There is a general easy rule of thumb.For secondary schools, check
out the reported class size of your school. Then for any traditional type of
class (non-AP, non-Special Ed, non-vocational) I would add at least 10 students
to that count and in some cases 15-20. That is what your child is likely
facing. Most secondary U.S. History classes in this state are at the minimum
35-40 students with a good share over 40. Many secondary teachers in traditional
track classes are teaching over 200 students, some close to 250. My personal
record was over 280 for most of the year but 220 (for six classes) is pretty
typical for me and many of my colleagues are in a similar situation.In elementary, I would add about 10-15 to what was reported. Most elementary
grades 3-6 probably you are looking best case in high 20's but more typical
would be low to mid 30's. K-2 is lower but the legislature has funded for
that (how about that!)...
Let's get this right! The pay is nothing to brag about.Teachers leave the profession because the road to educating students are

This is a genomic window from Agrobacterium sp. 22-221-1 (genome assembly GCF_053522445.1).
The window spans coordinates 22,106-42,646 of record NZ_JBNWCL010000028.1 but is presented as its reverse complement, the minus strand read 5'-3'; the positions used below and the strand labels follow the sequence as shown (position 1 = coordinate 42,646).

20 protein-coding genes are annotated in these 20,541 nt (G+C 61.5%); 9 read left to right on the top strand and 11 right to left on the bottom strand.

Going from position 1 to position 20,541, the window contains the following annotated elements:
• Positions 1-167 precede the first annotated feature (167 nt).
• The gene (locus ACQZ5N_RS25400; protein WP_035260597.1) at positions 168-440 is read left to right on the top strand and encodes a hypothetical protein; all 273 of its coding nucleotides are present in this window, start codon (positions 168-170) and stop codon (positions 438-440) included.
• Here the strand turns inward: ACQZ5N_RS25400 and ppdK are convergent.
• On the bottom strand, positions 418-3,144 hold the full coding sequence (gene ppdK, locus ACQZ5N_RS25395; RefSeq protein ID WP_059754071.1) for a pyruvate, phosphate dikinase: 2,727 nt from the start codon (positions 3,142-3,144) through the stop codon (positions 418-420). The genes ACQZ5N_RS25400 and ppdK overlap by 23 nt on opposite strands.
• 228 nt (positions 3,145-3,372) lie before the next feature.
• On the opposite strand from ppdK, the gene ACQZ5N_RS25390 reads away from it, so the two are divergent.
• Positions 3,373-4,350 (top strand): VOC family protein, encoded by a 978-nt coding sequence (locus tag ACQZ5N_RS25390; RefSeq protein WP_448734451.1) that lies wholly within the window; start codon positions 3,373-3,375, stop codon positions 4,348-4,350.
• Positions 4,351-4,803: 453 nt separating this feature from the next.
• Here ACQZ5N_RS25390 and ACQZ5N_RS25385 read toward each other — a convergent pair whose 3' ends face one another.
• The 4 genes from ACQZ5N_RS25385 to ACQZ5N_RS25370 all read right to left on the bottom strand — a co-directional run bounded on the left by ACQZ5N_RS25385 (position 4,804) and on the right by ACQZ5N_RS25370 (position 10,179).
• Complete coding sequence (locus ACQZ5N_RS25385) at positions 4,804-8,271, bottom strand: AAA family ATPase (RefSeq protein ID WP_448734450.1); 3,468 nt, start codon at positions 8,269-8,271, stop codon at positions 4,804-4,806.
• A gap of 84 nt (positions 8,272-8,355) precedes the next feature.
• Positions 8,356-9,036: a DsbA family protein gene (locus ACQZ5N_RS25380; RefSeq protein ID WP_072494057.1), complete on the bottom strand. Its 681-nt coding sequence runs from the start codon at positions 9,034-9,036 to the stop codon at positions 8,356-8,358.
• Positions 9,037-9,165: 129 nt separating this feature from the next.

filled with speed bumps from being micro-managed. Too many demands, and paper
When they state the statistics of 25 per class you can believe it is about
32-34. They like to count principals, secretaries, and counselors as teachers.
I know at my school they claim to have a class size of 23. My smallest class is
31 and my biggest is 33. I know of only one regular ed teacher that has a class
less than 28. Oh wait I forgot they also include special ed classes where they
might only have 7 or 8 kids. What they need to say is if you have a regular kid
who isn't in any specialty classes, your kid will most likely be in a class
of ___. That number would surprise most people.
Tell those Idaho teachers to quit whining, they could be teaching in Utah where
class sizes over 40 are the norm in our secondary schools...